Mid-June in Utah usually makes Dr. Jon Meyer smile. "It’s one of my favorite times of year because we get green for six weeks — and then we go back to brown for the rest of the year." June in Utah is the tail end of the most fertile time of year for crops. In a typical year, snowmelt in April and May wets the soil, resulting in a burst of blooming flowers and crop growth.
But in 2021 Meyer, a research climatologist with the Utah Climate Center, watched as drought gripped the American West. In Utah, more than 92 percent of the state met the criteria for “extreme drought,” fueled by what Dr. Meyer described as “a deadly combination of record heat and record dry.”
In a presentation on drought in the Southwest, Meyer showed a collection of grim indicators: high temperatures, little rainfall, low soil moisture, and finally, poor vegetative health. This last indicator has become an important metric for climate scientists and meteorologists trying to understand how weather and temperature impact the health of crops, and as an extension, food security, food prices and the global agricultural market.
NASA and National Oceanic and Atmospheric Administration (NOAA) scientists have spent decades developing tools to help state and government officials plan for drought and food shortages. One of them is the Vegetation Health Index, or VHI. Using data from the JPSS program’s VIIRS instrument, first on the joint NASA-NOAA Suomi-NPP satellite and now on NOAA-20, the product shows crop health across the globe represented in color-coded maps. Green and blue indicate lush, healthy growth; red shows areas that are dry and sparse.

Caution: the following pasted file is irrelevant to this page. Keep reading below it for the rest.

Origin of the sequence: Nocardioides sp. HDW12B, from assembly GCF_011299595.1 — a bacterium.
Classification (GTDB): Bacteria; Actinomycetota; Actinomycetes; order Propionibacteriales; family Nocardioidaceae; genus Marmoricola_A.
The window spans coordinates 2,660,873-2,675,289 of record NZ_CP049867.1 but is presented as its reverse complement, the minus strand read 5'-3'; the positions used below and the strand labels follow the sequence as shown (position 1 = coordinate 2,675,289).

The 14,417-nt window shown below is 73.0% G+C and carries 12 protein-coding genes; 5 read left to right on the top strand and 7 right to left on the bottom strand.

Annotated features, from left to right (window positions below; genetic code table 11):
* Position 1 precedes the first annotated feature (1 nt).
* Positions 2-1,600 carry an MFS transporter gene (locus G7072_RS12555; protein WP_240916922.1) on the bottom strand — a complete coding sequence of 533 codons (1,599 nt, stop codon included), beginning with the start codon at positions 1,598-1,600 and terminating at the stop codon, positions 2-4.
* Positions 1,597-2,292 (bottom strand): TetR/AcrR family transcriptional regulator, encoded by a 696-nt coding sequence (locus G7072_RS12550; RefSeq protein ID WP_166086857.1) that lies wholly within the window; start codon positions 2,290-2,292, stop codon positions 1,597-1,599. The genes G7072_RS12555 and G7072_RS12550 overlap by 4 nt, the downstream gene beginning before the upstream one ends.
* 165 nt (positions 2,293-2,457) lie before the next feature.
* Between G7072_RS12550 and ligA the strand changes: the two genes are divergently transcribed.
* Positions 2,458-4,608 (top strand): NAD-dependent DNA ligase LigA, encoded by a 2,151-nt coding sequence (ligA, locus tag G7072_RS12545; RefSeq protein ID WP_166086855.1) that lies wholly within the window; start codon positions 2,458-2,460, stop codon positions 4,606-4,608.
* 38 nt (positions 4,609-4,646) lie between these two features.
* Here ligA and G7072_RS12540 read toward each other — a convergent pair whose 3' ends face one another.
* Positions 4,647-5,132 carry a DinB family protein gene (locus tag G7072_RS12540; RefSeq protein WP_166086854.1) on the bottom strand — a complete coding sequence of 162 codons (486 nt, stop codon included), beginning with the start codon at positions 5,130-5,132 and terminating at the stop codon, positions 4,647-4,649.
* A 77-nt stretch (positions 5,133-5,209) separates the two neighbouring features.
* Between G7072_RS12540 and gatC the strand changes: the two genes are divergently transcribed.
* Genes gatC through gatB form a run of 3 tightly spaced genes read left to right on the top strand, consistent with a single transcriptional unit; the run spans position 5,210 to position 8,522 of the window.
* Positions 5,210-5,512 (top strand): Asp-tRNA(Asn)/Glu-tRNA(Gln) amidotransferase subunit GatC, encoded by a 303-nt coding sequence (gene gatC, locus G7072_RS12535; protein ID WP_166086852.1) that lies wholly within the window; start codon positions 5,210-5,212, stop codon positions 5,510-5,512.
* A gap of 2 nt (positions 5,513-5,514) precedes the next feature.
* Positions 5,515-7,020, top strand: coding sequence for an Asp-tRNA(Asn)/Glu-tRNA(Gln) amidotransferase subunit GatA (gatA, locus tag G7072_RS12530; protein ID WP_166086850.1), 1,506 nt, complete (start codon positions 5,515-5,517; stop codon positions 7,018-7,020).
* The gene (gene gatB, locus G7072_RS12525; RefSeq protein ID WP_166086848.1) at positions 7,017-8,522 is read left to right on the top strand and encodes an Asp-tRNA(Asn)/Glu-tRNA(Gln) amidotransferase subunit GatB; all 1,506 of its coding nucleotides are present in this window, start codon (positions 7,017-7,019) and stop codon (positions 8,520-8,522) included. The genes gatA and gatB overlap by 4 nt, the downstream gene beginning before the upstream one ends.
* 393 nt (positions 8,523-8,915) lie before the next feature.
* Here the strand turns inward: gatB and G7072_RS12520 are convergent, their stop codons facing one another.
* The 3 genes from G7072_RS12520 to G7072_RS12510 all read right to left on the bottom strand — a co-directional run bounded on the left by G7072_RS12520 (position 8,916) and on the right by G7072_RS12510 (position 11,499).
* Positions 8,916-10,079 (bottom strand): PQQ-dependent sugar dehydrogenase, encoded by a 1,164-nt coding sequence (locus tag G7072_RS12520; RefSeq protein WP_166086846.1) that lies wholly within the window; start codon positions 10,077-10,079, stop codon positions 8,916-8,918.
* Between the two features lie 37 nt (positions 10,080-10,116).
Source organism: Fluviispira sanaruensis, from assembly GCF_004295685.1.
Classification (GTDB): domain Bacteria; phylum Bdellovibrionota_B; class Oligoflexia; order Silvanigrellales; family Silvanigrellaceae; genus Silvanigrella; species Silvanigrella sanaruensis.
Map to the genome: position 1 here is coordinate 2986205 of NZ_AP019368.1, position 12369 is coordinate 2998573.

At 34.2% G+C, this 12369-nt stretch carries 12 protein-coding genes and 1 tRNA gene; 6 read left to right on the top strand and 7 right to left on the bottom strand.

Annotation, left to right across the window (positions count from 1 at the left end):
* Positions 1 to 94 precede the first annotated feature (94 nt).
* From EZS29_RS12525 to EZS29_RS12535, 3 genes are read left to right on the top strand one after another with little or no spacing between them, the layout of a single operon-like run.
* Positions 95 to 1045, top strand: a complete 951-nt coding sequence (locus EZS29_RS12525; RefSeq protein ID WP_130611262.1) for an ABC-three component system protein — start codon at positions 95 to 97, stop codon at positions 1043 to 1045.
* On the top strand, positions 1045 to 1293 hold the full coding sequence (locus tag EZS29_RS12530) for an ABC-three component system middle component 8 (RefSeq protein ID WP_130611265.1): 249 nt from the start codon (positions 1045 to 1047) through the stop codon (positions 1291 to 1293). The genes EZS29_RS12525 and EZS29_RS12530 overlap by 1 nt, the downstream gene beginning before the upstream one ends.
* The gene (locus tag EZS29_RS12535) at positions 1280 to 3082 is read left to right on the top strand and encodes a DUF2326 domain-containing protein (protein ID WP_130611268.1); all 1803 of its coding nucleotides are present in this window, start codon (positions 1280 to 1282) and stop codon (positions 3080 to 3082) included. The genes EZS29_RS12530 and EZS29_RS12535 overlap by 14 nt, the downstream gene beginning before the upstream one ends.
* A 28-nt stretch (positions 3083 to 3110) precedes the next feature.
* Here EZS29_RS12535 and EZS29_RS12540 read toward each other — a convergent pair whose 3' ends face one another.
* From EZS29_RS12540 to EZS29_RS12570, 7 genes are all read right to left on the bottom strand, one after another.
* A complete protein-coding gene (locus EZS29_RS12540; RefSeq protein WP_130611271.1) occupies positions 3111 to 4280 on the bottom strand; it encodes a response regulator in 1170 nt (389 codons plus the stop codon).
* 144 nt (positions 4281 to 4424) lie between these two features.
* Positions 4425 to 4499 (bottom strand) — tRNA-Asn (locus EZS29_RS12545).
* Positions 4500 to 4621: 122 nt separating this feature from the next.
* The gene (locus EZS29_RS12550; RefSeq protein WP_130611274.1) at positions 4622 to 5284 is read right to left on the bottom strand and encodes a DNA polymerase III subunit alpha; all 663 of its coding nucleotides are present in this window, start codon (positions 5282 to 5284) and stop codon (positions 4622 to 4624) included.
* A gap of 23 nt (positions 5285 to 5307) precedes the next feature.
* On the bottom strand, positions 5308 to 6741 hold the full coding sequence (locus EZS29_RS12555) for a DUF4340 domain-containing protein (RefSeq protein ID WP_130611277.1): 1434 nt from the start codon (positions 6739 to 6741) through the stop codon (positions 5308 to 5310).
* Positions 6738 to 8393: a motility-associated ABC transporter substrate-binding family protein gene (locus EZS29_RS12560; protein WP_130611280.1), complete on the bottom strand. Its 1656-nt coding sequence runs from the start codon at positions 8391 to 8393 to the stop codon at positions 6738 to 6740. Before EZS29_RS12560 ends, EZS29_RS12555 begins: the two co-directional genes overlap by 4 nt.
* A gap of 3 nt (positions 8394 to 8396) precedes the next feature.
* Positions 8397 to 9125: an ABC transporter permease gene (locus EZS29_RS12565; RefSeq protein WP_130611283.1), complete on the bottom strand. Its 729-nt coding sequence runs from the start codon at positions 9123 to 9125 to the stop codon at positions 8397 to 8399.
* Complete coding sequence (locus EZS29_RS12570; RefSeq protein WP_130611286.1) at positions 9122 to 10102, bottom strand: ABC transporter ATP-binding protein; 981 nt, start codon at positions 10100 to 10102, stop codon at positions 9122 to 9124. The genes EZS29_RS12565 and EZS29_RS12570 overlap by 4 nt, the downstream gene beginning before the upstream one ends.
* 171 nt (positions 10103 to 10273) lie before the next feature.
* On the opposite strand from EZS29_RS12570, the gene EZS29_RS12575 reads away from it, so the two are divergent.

This last indicator has become an important metric for climate scientists and meteorologists trying to understand how weather and temperature impact the health of crops, and as an extension, food security, food prices and the global agricultural market.
Laura Haskell of the Utah Division of Water Resources coordinates the state of Utah’s official recommendation to the U.S. Drought Monitor map, which shows the drought status for each region of the United States, and plays an important role in decision-making involving agricultural reimbursements and other government assistance. Data from the Vegetation Health Index informs that recommendation, she said.
And it has a bigger role to play in what Eric Luebehusen, a meteorologist at the U.S. Department of Agriculture, calls “crop intelligence.” The USDA has a small but mighty team of meteorologists engaged in a major effort to develop estimates of crop production in more than 120 growing regions, covering 35 countries. They do this for major row crops, such as corn, wheat, sunflowers, soybeans, barley, cotton and rapeseed—and they rely on the VHI to help create these yield estimates.
The full version of this story can be found at NASA.gov at How Satellites Maps Help Prevent Another Great Grain Robbery.
NASA at Your Table is a series of articles, videos and other features highlighting how NASA data, satellites and other assets are in use to preserve the nation's agriculture.
This story is part of our Space for U.S. collection. To learn how NASA data are being used in your state, please visit nasa.gov/spaceforus.